• Research to ensure the safety of vaccines, to evaluate the effectiveness of vaccine delivery strategies, and to better understand the transmission of disease.
  • Incentives and policies to encourage vaccine development and ensure a stable, adequate, and safe vaccine supply.


ASTHO supports the collaboration of federal, state, territorial, and local public health agencies to work together to advance national security goals and address public health risks by formulating policies that include the vaccination of certain populations for a potential bioterrorism attack. Implementation of bioterrorism preparedness vaccination programs should include clear communication about the threat of the organism in question, along with the risks and benefits of vaccination; liability protection for those administering the vaccine; compensation for injuries caused by the vaccine; standard consent and data collection forms when and where feasible, and, under certain warranted emergent circumstances, use of Emergency Use Authorization provisions as provided for by federal statute; and additional resources and funding flexibility.


Much of the response to emerging disease outbreaks is carried out by public health agencies at the local and state level. At every step, public health works closely to improve public awareness of disease transmission and risk reduction. During emergencies, vaccine must be effectively allocated, distributed, and administered. The needs and capacities of states and territories differ. ASTHO supports the following:

  • The collaboration of federal, state, territorial, local, and tribal governments to develop an effective and coordinated pandemic vaccination plan.
  • Vaccine targeting, in the event that vaccine is not immediately available to everyone during a pandemic, to maintain security, healthcare, critical infrastructure, and essential community services, and to protect at-risk populations and workers at occupational risk of infection with the ultimate goal of immunizing everyone who chooses to be immunized.
  • The development of guidance on the allocation and targeting of pandemic influenza vaccine that is evidence-based and reflects input from the government, stakeholders, and the general public.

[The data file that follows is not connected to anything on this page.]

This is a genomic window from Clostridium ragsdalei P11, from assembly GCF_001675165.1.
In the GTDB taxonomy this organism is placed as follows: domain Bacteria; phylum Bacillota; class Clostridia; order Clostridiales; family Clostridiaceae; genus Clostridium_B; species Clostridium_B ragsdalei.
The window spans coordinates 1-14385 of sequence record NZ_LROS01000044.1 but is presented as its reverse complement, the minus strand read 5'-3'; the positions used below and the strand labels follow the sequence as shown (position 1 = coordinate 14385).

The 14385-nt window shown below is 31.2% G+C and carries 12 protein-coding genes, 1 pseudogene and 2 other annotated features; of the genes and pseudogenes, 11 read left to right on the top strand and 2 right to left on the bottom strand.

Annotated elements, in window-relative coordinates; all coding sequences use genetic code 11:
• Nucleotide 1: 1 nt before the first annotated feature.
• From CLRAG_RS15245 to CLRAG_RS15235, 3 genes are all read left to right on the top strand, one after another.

• The flexibility to implement a pandemic response plan and vaccine targeting guidance tailored to meet the specific needs of local and regional populations.
  • Vaccine availability and planning should include access to a vaccine supply so that state, territorial, local, and tribal governments are able to provide an appropriate response to a routine outbreak of a vaccine-preventable disease.


Immunization information systems (IIS) are confidential, computerized systems that contain vaccination histories and provide authorized providers immediate access to the immunization status of children and adults. The benefits of IIS include improved office efficiency, reduction of over-immunization, integration of additional public health services, and easier identification of persons at risk in the event of a disease outbreak or other public health emergency. ASTHO supports the following:

  • The development, continued use, and further improvement of IIS to assist in integrating several program strategies, including vaccine management, accountability, quality assurance and delivery, consumer information, surveillance, adverse events tracking, and assessment.
  • The IIS information exchange between authorized users in different states and localities.
  • The integration of IIS with electronic health records to facilitate information exchange between private providers and public health.

Approval History:

Access Policy Committee Review and Approval:
Board of Directors Review and Approval: December 2014
Ratified by the ASTHO Assembly of Member: December 2014
Policy expires: December 2017

ASTHO policies are broad statements of enduring principles related to particular policy areas that are used to guide ASTHO's actions and external communications.

Related ASTHO Documents:

Policy Statements:
Access Policy Statement